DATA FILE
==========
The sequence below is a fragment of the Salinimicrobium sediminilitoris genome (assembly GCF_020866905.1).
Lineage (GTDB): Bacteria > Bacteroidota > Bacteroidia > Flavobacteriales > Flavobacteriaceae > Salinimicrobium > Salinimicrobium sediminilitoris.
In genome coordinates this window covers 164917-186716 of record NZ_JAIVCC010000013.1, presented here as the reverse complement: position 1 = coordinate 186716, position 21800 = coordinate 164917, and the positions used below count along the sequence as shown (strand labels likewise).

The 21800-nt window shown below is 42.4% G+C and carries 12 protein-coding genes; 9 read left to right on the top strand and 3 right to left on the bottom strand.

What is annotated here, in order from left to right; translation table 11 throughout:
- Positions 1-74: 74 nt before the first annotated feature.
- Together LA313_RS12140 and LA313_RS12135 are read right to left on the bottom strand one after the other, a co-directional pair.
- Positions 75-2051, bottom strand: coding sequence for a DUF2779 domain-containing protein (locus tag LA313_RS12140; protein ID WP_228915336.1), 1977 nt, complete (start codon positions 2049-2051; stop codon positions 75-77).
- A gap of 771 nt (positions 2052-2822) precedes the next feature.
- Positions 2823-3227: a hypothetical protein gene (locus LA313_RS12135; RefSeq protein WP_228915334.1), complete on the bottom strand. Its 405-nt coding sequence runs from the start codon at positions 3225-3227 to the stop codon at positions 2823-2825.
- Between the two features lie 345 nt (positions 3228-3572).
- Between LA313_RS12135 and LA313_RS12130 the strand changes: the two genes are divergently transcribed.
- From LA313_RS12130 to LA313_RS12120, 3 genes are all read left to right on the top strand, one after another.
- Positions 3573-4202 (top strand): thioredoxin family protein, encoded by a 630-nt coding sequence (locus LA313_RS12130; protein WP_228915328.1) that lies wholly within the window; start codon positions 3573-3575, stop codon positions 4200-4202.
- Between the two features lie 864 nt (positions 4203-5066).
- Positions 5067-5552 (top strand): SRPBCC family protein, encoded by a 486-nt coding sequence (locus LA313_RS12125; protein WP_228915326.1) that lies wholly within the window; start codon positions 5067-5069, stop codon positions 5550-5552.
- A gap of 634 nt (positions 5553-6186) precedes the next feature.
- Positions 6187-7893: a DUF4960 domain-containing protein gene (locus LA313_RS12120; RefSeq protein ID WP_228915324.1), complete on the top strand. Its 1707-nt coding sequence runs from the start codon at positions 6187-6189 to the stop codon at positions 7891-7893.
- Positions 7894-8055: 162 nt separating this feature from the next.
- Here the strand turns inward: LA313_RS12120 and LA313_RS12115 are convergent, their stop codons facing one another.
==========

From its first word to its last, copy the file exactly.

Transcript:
The sequence below is a fragment of the Salinimicrobium sediminilitoris genome (assembly GCF_020866905.1).
Lineage (GTDB): Bacteria > Bacteroidota > Bacteroidia > Flavobacteriales > Flavobacteriaceae > Salinimicrobium > Salinimicrobium sediminilitoris.
In genome coordinates this window covers 164917-186716 of record NZ_JAIVCC010000013.1, presented here as the reverse complement: position 1 = coordinate 186716, position 21800 = coordinate 164917, and the positions used below count along the sequence as shown (strand labels likewise).

The 21800-nt window shown below is 42.4% G+C and carries 12 protein-coding genes; 9 read left to right on the top strand and 3 right to left on the bottom strand.

What is annotated here, in order from left to right; translation table 11 throughout:
- Positions 1-74: 74 nt before the first annotated feature.
- Together LA313_RS12140 and LA313_RS12135 are read right to left on the bottom strand one after the other, a co-directional pair.
- Positions 75-2051, bottom strand: coding sequence for a DUF2779 domain-containing protein (locus tag LA313_RS12140; protein ID WP_228915336.1), 1977 nt, complete (start codon positions 2049-2051; stop codon positions 75-77).
- A gap of 771 nt (positions 2052-2822) precedes the next feature.
- Positions 2823-3227: a hypothetical protein gene (locus LA313_RS12135; RefSeq protein WP_228915334.1), complete on the bottom strand. Its 405-nt coding sequence runs from the start codon at positions 3225-3227 to the stop codon at positions 2823-2825.
- Between the two features lie 345 nt (positions 3228-3572).
- Between LA313_RS12135 and LA313_RS12130 the strand changes: the two genes are divergently transcribed.
- From LA313_RS12130 to LA313_RS12120, 3 genes are all read left to right on the top strand, one after another.
- Positions 3573-4202 (top strand): thioredoxin family protein, encoded by a 630-nt coding sequence (locus LA313_RS12130; protein WP_228915328.1) that lies wholly within the window; start codon positions 3573-3575, stop codon positions 4200-4202.
- Between the two features lie 864 nt (positions 4203-5066).
- Positions 5067-5552 (top strand): SRPBCC family protein, encoded by a 486-nt coding sequence (locus LA313_RS12125; protein WP_228915326.1) that lies wholly within the window; start codon positions 5067-5069, stop codon positions 5550-5552.
- A gap of 634 nt (positions 5553-6186) precedes the next feature.
- Positions 6187-7893: a DUF4960 domain-containing protein gene (locus LA313_RS12120; RefSeq protein ID WP_228915324.1), complete on the top strand. Its 1707-nt coding sequence runs from the start codon at positions 6187-6189 to the stop codon at positions 7891-7893.
- Positions 7894-8055: 162 nt separating this feature from the next.
- Here the strand turns inward: LA313_RS12120 and LA313_RS12115 are convergent, their stop codons facing one another.